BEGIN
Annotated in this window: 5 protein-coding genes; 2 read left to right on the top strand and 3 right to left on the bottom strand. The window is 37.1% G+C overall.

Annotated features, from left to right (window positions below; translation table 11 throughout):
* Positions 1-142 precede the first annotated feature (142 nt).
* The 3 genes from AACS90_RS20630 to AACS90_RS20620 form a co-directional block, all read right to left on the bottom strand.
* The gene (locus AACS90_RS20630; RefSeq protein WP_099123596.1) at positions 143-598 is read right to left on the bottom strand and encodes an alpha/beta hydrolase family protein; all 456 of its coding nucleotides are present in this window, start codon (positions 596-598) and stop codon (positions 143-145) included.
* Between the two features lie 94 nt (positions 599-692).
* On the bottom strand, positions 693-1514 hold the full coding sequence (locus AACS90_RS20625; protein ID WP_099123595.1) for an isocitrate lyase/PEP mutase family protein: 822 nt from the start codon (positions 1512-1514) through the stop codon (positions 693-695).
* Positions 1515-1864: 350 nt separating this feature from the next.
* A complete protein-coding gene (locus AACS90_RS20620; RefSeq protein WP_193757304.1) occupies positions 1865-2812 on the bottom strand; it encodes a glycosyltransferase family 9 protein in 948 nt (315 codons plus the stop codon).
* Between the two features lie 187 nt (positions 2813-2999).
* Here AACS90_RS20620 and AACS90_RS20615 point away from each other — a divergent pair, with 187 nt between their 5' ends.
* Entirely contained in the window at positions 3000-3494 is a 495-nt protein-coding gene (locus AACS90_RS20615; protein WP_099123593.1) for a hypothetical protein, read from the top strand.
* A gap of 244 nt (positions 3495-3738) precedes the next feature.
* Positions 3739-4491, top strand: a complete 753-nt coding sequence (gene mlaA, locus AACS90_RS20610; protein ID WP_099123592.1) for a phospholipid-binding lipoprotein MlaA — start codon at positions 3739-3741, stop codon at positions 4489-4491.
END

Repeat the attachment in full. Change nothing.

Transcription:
Annotated in this window: 5 protein-coding genes; 2 read left to right on the top strand and 3 right to left on the bottom strand. The window is 37.1% G+C overall.

Annotated features, from left to right (window positions below; translation table 11 throughout):
* Positions 1-142 precede the first annotated feature (142 nt).
* The 3 genes from AACS90_RS20630 to AACS90_RS20620 form a co-directional block, all read right to left on the bottom strand.
* The gene (locus AACS90_RS20630; RefSeq protein WP_099123596.1) at positions 143-598 is read right to left on the bottom strand and encodes an alpha/beta hydrolase family protein; all 456 of its coding nucleotides are present in this window, start codon (positions 596-598) and stop codon (positions 143-145) included.
* Between the two features lie 94 nt (positions 599-692).
* On the bottom strand, positions 693-1514 hold the full coding sequence (locus AACS90_RS20625; protein ID WP_099123595.1) for an isocitrate lyase/PEP mutase family protein: 822 nt from the start codon (positions 1512-1514) through the stop codon (positions 693-695).
* Positions 1515-1864: 350 nt separating this feature from the next.
* A complete protein-coding gene (locus AACS90_RS20620; RefSeq protein WP_193757304.1) occupies positions 1865-2812 on the bottom strand; it encodes a glycosyltransferase family 9 protein in 948 nt (315 codons plus the stop codon).
* Between the two features lie 187 nt (positions 2813-2999).
* Here AACS90_RS20620 and AACS90_RS20615 point away from each other — a divergent pair, with 187 nt between their 5' ends.
* Entirely contained in the window at positions 3000-3494 is a 495-nt protein-coding gene (locus AACS90_RS20615; protein WP_099123593.1) for a hypothetical protein, read from the top strand.
* A gap of 244 nt (positions 3495-3738) precedes the next feature.
* Positions 3739-4491, top strand: a complete 753-nt coding sequence (gene mlaA, locus AACS90_RS20610; protein ID WP_099123592.1) for a phospholipid-binding lipoprotein MlaA — start codon at positions 3739-3741, stop codon at positions 4489-4491.